Redefining what it means to be a good surfer

BC Hut Trip

For many years, my winter tradition was a powder focused road trip with my brother.  We would drive some version of Ventura, CA to SLC, to Jackson, through Montana, up to BC, and back down West Coast. But, things change.  My brother got married, moved back east, and started a family.  I am happy for my brother, I am proud to be an uncle, but winter ski trips live on!

So, when my buddy Isaac hit my up over the summer and let me know a spot opened up on a hut trip in BC, I was all over it.  I didn’t have many details.  Basically, all I knew was that we would get dropped off by a helicopter at a backcountry hut, stay there for a week, and ski our brains out.  I really had no idea what I was getting into, but that was part of the adventure.  I put a deposit down and started training/getting in shape.

The trip was nearing.  It was the height of the end of the Omicron wave and a negative Covid test was required to enter Canada.  This was the wildcard because I was just up in Mammoth with several people that tested positive for covid.  A positive Covid test would mean no trip.  But, I got my negative test and left LA on a Friday afternoon and flew to Spokane, WA.  I picked up a rental car, crashed by the airport, and made my way toward Nelson, BC the next morning.  

From my journal: I’m now up in Nelson and am SO STOKED.  I walked the town, bought myself a new beacon, and scoped out the downtown zone.  I really liked it.  Quaint little spot with good food and cool shops nestled in a little valley.  I met up with Isaac and his buddy Steve who would be on the trip.  We met at a pub and I had a few beers, my first in several months as I had stopped drinking many months prior.  Candidly, a few beers felt good and I didn’t think much of it beyond that.  Later that afternoon I headed up to Nakusp as it would be much closer to the heli staging area the next morning.  It was cool to catch up with Isaac, Steve, and another couple.  It eased my concerns and the crazy thoughts in my head.  Like, I what if I die up there?  Would anyone know?  Would anyone care?  It also occurred to me that very few people knew that I was out of the country and in the back country for over a week.  New anything is scary.   New + big mountains + avalanche terrain = is totally scary.  So, I was feeling it.

Anyways, I went up to Nakusp and met with another couple that would be on the trip.  I had a few more beers with them too.  This was after checking in at the Leland Hotel which is apparently the oldest running hotel in all of BC.  It was super quirky, creeky, and a quintessential ski hotel.   I absolutely loved it. 

 The next morning I slept like shit.  I didn’t like how I felt or looked.  I could see it in my face when I looked in the mirror.   And that was the last sip of alcohol I had, February 5, 2022 (today is June 5 that I’m posting this).  I didn’t have a single drink on the trip, and it felt great.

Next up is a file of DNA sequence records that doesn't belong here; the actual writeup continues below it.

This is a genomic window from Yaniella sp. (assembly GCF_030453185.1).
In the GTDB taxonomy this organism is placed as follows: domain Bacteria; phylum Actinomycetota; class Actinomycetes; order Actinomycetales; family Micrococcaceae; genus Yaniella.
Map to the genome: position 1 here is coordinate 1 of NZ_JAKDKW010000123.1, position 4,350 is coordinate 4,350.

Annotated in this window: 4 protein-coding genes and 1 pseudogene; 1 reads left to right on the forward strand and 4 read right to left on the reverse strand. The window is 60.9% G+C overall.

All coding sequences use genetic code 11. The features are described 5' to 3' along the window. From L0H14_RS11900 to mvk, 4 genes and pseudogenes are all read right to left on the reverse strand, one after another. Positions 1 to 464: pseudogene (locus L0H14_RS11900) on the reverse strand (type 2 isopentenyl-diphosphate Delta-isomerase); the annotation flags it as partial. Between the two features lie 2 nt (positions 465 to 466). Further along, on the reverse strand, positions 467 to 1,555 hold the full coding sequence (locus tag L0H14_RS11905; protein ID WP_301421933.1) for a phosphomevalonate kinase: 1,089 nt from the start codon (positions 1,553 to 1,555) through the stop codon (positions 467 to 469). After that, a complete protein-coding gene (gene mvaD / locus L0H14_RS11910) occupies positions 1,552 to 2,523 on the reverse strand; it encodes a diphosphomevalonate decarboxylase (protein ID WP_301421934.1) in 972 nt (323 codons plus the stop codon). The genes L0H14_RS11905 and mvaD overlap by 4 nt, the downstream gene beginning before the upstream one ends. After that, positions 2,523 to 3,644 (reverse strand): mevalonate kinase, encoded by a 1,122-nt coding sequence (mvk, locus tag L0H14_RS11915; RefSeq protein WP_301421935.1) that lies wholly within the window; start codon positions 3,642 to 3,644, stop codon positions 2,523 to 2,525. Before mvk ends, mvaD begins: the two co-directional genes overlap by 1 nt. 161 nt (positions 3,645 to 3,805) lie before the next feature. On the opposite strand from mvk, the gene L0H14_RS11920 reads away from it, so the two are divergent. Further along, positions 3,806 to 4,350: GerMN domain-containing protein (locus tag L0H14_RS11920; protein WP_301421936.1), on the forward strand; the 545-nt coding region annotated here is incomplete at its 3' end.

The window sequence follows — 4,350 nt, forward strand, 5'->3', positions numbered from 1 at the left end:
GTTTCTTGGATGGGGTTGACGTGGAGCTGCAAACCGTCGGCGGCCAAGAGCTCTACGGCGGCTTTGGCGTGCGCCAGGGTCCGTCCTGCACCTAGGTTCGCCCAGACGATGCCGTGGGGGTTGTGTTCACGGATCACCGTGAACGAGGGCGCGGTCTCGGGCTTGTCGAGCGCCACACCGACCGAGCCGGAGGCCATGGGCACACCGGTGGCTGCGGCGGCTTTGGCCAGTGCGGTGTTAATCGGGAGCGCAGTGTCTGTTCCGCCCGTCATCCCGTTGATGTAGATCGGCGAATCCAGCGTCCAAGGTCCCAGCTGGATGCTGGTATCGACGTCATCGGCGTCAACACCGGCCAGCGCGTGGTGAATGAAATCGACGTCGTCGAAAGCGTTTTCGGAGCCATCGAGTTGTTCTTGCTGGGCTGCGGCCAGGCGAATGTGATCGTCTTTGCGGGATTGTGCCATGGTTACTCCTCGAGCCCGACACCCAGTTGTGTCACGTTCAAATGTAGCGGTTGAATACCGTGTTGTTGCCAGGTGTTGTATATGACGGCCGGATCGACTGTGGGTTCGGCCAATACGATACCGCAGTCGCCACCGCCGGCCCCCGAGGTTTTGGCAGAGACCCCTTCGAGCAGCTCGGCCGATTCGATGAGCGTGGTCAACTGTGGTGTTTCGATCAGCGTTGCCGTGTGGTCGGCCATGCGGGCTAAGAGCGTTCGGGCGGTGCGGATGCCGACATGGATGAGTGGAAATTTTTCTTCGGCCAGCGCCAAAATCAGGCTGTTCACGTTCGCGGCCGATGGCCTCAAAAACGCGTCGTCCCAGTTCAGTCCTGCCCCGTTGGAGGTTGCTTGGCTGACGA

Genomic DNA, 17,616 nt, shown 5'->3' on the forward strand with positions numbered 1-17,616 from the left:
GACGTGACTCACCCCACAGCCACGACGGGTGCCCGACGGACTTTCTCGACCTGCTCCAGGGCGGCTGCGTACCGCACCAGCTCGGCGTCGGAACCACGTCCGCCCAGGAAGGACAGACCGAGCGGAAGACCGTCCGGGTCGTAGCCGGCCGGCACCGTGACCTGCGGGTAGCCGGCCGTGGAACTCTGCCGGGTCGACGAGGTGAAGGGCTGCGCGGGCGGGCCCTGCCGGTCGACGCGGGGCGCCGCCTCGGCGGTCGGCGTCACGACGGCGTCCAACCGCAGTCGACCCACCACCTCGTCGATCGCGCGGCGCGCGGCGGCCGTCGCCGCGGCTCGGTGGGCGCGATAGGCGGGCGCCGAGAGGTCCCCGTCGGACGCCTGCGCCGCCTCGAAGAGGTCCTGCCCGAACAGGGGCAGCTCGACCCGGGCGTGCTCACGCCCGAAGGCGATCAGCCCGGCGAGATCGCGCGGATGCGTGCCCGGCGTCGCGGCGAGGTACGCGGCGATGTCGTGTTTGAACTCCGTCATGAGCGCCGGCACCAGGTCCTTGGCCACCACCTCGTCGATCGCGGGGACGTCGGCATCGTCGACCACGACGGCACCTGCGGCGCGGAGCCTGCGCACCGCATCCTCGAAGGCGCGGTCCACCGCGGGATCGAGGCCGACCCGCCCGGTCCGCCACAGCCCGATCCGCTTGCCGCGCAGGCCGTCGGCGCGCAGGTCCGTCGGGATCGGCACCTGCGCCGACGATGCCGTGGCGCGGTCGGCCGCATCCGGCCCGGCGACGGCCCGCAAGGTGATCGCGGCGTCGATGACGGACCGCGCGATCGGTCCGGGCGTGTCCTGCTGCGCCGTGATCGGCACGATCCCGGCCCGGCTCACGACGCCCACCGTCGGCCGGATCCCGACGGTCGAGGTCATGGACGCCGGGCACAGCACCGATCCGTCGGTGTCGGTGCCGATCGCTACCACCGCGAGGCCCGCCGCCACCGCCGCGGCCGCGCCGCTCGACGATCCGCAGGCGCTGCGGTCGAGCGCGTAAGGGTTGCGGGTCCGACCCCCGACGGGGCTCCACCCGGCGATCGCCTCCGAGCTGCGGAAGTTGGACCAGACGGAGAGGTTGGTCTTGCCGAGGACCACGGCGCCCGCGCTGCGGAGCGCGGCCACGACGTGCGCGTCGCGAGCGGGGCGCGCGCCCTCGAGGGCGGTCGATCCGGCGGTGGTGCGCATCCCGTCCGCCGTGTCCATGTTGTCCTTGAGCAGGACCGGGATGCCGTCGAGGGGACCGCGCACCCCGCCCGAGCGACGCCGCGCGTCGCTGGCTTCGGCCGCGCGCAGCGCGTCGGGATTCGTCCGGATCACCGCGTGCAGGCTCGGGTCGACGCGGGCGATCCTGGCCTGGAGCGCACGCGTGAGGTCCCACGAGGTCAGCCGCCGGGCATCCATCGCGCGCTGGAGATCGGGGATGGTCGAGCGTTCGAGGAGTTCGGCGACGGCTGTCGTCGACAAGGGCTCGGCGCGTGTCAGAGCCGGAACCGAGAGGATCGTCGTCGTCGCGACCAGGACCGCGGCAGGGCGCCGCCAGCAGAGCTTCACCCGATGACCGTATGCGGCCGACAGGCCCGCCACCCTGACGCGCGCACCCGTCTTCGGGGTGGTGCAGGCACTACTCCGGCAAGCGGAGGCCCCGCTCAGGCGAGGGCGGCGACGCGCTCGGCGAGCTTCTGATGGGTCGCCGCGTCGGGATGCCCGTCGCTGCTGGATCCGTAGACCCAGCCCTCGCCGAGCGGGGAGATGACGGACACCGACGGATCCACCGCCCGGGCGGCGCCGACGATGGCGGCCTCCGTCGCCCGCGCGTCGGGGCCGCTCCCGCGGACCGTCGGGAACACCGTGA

Continuing, I woke up at the Leland feeling a lil groggy but perked up after a cup of coffee, then blasted some music and headed 30 minutes to the helicopter staging area.  I had no idea what to expect but we pulled up to a river bank where there was a helicopter staging area.  We packed up our gear, got it all ready, then waited for our helicopter.  There were a few huts being run by this group so there was a bit of activity there.  Finally we loaded the helicopter with all of our gear and a ton of food for the week and headed up this incredible valley to the Outpost, our home for the week.  It was my first time in a helicopter and a bit frightening, but awesome and beautiful at the same time.  We arrived at the Outpost.  We were a total of 12 skiers, two ski guides (Evan and Connor), a chef, and our hut custodian, Martin who actually owned and operated the company.  Martin was incredible guy and he loaded the heli last minute because our original custodian tested positive for Covid.  Martin built the hut by hand with wood that he harvested from his back yard.  He told us incredible stories each night and it was such a pleasure to have him up there.  He was so knowledgeable about the land was absolutely one of the coolest men I have ever met.  Talking with him filled me with inspiration and hope.

Once we got settled, we were in full ski mode for the next seven days.  Each day we would wake up, have coffee/breakfast, make our packed lunches, and head out for the day.  It felt so good be so physical each day, to climb up high, then ski down.  Truly one of the best sensations in the world.  

Overall, the trip was incredible despite, as noted by our guides, some of the worst snow you can get in BC in early February.  We had super warm temps, no new snow, one night of rain, but were still making fresh tracks every run.  The snow wasn’t the epic blower BC pow you dream of, and we didn’t ski anything that was particularly gnarly/challenging, but it was just so great to be out there, completely off the grid using my body, burning calories, eating well, being in the outdoors, breathing fresh air, learning, connecting with new people, and living a completely different routine for a week.  I truly felt so alive out there.  

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